Remembering CIA’s Heroes: Rachel A. Dean
This is a part of our series about CIA employees who have made the ultimate sacrifice. Here we will look at the lives of the men and women who have died while serving their country.
Currently, there are 89 stars carved into the marble of the CIA Memorial Wall. The wall stands as a silent, simple memorial to those employees “who gave their lives in the service of their country.” The CIA has released the names of 54 employees; the names of the remaining 35 officers must remain secret, even in death.
Dedication. Energy. Enthusiasm. These are just a few words that apply to Rachel Dean. In September 2006, Rachel, an Agency support officer, died in a traffic accident while on temporary duty overseas.
Rachel was born in Portsmouth, Virginia. Her father was on active duty with the US Navy, so she grew up experiencing life overseas. She attended Randolph Macon Women’s College, majoring in International Studies. During her junior year, Rachel studied abroad for a semester in Athens, Greece. Along with her course work, Rachel was active in several service organizations. And in 2003, she graduated with a Bachelor of Arts degree.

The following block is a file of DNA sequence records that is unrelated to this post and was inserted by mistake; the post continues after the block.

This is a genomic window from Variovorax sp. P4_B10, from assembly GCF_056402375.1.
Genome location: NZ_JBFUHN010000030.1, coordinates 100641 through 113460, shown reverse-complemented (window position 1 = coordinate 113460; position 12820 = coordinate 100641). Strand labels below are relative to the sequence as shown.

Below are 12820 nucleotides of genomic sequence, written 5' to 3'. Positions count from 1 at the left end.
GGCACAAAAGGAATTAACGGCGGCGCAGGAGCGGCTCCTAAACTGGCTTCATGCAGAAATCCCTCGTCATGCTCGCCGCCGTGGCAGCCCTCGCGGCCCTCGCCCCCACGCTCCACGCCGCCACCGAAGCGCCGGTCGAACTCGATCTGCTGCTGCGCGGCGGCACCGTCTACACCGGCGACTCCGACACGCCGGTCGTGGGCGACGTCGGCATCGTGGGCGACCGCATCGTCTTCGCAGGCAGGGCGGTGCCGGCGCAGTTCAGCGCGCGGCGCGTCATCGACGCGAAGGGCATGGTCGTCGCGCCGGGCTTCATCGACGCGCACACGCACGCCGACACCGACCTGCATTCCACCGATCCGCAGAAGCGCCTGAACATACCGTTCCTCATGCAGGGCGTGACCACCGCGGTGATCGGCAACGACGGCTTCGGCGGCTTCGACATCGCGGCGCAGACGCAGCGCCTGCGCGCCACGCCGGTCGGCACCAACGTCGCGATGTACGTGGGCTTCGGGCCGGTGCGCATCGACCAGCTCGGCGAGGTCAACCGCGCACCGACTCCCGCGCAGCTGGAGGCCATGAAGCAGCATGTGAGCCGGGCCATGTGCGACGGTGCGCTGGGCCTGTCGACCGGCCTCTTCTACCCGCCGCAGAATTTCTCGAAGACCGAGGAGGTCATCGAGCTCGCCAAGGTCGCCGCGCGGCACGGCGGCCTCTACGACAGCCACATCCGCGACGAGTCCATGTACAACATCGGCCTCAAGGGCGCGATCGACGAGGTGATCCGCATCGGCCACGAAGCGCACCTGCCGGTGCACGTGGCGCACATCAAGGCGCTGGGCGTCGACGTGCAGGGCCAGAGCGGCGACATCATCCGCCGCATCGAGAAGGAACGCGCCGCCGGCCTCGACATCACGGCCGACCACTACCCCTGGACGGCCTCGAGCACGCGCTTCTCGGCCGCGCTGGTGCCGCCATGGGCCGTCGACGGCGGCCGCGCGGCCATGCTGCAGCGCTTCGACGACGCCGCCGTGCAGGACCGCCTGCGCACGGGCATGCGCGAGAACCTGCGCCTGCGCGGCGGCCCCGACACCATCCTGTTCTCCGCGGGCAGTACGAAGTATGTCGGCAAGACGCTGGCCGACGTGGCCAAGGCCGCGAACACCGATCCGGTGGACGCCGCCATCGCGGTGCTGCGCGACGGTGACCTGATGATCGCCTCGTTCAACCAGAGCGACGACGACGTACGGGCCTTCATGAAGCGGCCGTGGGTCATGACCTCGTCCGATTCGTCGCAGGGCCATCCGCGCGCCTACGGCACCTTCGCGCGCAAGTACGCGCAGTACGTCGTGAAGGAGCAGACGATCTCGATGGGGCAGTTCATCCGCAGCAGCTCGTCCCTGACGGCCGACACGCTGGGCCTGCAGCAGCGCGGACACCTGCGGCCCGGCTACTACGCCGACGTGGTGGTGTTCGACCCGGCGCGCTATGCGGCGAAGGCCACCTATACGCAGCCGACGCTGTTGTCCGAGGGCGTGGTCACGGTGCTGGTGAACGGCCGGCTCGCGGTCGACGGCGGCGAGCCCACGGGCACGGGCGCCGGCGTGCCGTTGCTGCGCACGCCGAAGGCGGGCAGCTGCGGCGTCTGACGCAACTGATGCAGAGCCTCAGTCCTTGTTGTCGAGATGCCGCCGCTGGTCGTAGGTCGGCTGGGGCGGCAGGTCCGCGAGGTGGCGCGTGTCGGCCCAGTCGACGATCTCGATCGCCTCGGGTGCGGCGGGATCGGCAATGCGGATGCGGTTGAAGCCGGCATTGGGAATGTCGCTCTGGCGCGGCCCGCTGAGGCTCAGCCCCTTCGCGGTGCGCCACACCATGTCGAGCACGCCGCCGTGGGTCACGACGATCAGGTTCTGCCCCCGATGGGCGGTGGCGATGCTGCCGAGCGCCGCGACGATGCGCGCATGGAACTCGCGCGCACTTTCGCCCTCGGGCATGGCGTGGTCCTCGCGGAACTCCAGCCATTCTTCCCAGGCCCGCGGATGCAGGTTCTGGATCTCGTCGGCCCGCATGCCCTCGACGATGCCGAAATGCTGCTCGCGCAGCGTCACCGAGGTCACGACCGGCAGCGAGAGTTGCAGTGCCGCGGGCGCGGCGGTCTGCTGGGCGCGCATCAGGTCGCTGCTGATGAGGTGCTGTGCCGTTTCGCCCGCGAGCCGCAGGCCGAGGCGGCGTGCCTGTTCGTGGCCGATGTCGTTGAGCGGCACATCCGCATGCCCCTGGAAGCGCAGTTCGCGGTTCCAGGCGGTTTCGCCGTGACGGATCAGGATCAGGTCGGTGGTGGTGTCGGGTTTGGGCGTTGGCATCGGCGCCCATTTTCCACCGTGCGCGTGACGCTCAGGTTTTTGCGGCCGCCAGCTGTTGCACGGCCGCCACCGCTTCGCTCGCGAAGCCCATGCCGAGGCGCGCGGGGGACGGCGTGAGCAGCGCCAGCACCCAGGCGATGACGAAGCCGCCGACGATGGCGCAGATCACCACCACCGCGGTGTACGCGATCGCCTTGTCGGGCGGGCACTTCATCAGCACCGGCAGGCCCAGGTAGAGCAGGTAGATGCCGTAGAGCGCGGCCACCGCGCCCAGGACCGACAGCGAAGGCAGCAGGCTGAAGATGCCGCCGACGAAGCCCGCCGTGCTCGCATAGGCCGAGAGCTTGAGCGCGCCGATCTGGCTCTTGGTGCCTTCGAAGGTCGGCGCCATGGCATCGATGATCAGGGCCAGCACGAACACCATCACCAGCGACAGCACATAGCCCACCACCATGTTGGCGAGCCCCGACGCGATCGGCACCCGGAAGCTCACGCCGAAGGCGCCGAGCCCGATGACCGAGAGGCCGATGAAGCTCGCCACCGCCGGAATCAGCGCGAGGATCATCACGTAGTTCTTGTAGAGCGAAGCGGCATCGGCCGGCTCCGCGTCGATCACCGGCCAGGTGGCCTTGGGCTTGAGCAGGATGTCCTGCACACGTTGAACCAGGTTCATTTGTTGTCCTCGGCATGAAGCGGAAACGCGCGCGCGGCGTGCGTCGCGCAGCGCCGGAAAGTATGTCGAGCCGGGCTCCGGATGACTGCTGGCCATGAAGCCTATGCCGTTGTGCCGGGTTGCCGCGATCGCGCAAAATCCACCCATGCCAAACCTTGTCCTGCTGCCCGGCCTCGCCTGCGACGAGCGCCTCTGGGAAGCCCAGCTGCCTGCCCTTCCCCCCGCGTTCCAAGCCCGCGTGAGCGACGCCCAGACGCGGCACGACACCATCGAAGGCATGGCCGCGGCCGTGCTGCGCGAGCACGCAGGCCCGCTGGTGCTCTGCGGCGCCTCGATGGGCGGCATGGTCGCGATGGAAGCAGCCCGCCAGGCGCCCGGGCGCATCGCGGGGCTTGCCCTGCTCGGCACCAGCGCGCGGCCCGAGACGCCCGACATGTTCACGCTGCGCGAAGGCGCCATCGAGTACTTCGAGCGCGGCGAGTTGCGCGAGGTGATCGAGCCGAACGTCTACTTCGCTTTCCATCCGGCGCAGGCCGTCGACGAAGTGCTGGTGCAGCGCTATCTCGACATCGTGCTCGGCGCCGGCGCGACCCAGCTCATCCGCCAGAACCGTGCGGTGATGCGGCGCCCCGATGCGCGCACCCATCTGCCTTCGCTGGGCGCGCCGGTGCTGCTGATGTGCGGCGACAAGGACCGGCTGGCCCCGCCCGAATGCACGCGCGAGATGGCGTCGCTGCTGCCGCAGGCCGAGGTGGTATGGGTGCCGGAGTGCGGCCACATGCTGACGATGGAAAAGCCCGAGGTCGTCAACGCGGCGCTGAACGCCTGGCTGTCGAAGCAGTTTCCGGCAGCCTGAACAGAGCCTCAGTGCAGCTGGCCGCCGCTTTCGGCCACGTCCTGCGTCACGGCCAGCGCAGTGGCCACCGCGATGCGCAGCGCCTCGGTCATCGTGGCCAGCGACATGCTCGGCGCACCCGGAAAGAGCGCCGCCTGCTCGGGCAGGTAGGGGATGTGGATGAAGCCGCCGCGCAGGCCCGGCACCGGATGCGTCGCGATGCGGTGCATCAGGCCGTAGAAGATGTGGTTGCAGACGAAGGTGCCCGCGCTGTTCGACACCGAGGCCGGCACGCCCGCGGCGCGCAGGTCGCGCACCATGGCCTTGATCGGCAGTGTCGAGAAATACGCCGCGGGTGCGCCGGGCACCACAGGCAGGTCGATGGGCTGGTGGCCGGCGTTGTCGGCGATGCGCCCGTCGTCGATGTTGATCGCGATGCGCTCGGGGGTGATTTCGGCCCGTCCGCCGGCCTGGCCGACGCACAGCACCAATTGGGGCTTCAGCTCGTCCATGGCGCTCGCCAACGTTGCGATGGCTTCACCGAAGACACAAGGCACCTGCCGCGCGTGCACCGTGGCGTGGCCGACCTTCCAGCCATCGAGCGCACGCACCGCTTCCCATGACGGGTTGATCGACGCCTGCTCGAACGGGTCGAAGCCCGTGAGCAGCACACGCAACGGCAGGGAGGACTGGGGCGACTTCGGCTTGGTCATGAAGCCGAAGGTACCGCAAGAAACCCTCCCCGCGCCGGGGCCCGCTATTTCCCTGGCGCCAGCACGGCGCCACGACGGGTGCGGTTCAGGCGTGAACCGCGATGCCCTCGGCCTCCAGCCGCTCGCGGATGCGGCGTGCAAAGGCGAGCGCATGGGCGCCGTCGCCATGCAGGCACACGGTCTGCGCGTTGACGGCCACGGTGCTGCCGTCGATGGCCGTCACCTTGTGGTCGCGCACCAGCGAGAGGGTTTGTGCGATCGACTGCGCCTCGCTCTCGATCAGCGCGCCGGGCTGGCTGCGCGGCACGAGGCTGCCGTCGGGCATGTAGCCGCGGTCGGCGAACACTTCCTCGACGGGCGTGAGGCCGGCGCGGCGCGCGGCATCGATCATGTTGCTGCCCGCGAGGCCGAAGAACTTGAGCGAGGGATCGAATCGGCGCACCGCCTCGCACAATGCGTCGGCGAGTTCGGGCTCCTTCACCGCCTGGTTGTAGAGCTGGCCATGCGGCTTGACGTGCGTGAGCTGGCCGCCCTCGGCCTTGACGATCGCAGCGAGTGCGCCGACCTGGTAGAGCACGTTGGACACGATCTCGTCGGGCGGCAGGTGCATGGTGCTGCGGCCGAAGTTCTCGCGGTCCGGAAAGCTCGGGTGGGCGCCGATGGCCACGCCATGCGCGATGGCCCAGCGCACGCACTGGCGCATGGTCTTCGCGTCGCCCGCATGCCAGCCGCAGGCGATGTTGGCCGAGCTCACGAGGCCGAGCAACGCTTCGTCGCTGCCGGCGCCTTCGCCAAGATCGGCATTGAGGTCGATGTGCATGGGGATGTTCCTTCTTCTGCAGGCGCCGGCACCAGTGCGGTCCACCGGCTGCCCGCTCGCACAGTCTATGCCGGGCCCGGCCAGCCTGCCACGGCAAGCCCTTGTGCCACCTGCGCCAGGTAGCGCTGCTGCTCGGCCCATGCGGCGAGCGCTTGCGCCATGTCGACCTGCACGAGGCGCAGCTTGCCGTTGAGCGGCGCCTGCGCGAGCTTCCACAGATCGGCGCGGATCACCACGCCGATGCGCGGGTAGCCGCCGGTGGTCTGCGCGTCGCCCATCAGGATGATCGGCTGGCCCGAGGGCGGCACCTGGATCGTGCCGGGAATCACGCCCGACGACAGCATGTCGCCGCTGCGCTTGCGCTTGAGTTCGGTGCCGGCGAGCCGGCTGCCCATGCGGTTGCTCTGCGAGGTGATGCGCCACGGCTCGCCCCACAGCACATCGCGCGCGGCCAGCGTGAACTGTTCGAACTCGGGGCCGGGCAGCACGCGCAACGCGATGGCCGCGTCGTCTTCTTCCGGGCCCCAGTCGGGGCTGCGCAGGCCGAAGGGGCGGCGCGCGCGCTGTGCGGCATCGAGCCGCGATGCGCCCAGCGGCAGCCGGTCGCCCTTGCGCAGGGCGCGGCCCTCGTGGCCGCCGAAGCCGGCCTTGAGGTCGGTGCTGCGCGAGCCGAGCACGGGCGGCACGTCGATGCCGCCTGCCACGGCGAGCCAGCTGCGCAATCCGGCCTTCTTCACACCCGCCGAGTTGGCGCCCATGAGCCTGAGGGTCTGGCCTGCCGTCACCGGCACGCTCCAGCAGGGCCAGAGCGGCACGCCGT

Rachel joined the CIA in January 2005, having earned a place in the Directorate of Support. From the start, Rachel was a hard worker, with a warm and caring personality. Her colleagues described her as the glue that held the team together. She was always eager to volunteer for an extra task.
Even though her time at the CIA was brief, her contributions were significant. Her profound commitment to mission and to colleagues remains a powerful source of inspiration. In November 2006, during a private ceremony, the Director of the Central Intelligence Agency, Mike Hayden, presented Rachel’s parents with their daughter’s Exceptional Service Medal, which recognizes an employee’s injury or death resulting from service in a hazardous area.
Afterward, the Dean family joined more than 500 officers at a memorial event for Rachel. During the opening remarks, the mistress of ceremonies said, “During this ceremony you will hear expressions of gratitude and praise for Rachel’s actions, as well as admiration for her boundless energy and enthusiasm … While our words will never fully capture the amazing person that Rachel was, or the immense sorrow that we feel at her passing, we offer these words as part of the debt of remembrance we owe to Rachel.”
The CIA honored Rachel with a star on the Agency’s Memorial Wall in 2006. Her name is also included in the CIA Book of Honor.